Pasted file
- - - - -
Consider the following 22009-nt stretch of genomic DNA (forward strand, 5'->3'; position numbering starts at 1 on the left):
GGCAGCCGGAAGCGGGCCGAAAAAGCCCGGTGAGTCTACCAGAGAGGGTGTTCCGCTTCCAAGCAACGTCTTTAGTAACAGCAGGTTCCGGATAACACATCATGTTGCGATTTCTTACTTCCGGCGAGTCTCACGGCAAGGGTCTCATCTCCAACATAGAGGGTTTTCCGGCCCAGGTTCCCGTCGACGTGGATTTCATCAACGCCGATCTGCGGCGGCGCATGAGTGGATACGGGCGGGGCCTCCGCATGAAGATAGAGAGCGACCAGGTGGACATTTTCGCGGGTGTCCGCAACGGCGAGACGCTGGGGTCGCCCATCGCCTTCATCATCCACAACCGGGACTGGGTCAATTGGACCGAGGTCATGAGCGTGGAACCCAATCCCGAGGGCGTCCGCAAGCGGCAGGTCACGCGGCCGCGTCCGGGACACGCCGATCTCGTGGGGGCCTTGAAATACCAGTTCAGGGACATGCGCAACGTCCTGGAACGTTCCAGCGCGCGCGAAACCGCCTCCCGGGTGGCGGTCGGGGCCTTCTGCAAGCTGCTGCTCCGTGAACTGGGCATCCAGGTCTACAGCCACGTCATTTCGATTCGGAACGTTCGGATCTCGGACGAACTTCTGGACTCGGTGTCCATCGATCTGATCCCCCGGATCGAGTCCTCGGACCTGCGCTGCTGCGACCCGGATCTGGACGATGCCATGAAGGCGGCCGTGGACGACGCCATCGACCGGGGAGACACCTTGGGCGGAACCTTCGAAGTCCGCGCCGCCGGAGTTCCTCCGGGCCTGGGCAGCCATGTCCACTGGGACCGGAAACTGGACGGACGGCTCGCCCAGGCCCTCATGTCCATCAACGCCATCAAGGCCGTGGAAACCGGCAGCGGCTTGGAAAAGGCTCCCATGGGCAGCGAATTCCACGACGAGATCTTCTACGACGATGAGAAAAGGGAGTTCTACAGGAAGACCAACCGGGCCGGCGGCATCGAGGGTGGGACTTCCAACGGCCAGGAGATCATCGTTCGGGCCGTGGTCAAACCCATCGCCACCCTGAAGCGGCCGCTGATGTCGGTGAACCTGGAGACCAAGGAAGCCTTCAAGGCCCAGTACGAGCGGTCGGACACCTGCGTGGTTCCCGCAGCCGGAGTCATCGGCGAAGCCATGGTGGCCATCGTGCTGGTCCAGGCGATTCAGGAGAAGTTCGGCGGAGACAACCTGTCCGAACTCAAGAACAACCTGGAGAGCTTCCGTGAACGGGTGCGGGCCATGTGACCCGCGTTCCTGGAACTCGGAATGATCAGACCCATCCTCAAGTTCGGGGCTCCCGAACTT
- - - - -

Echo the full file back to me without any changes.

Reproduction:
Consider the following 22009-nt stretch of genomic DNA (forward strand, 5'->3'; position numbering starts at 1 on the left):
GGCAGCCGGAAGCGGGCCGAAAAAGCCCGGTGAGTCTACCAGAGAGGGTGTTCCGCTTCCAAGCAACGTCTTTAGTAACAGCAGGTTCCGGATAACACATCATGTTGCGATTTCTTACTTCCGGCGAGTCTCACGGCAAGGGTCTCATCTCCAACATAGAGGGTTTTCCGGCCCAGGTTCCCGTCGACGTGGATTTCATCAACGCCGATCTGCGGCGGCGCATGAGTGGATACGGGCGGGGCCTCCGCATGAAGATAGAGAGCGACCAGGTGGACATTTTCGCGGGTGTCCGCAACGGCGAGACGCTGGGGTCGCCCATCGCCTTCATCATCCACAACCGGGACTGGGTCAATTGGACCGAGGTCATGAGCGTGGAACCCAATCCCGAGGGCGTCCGCAAGCGGCAGGTCACGCGGCCGCGTCCGGGACACGCCGATCTCGTGGGGGCCTTGAAATACCAGTTCAGGGACATGCGCAACGTCCTGGAACGTTCCAGCGCGCGCGAAACCGCCTCCCGGGTGGCGGTCGGGGCCTTCTGCAAGCTGCTGCTCCGTGAACTGGGCATCCAGGTCTACAGCCACGTCATTTCGATTCGGAACGTTCGGATCTCGGACGAACTTCTGGACTCGGTGTCCATCGATCTGATCCCCCGGATCGAGTCCTCGGACCTGCGCTGCTGCGACCCGGATCTGGACGATGCCATGAAGGCGGCCGTGGACGACGCCATCGACCGGGGAGACACCTTGGGCGGAACCTTCGAAGTCCGCGCCGCCGGAGTTCCTCCGGGCCTGGGCAGCCATGTCCACTGGGACCGGAAACTGGACGGACGGCTCGCCCAGGCCCTCATGTCCATCAACGCCATCAAGGCCGTGGAAACCGGCAGCGGCTTGGAAAAGGCTCCCATGGGCAGCGAATTCCACGACGAGATCTTCTACGACGATGAGAAAAGGGAGTTCTACAGGAAGACCAACCGGGCCGGCGGCATCGAGGGTGGGACTTCCAACGGCCAGGAGATCATCGTTCGGGCCGTGGTCAAACCCATCGCCACCCTGAAGCGGCCGCTGATGTCGGTGAACCTGGAGACCAAGGAAGCCTTCAAGGCCCAGTACGAGCGGTCGGACACCTGCGTGGTTCCCGCAGCCGGAGTCATCGGCGAAGCCATGGTGGCCATCGTGCTGGTCCAGGCGATTCAGGAGAAGTTCGGCGGAGACAACCTGTCCGAACTCAAGAACAACCTGGAGAGCTTCCGTGAACGGGTGCGGGCCATGTGACCCGCGTTCCTGGAACTCGGAATGATCAGACCCATCCTCAAGTTCGGGGCTCCCGAACTT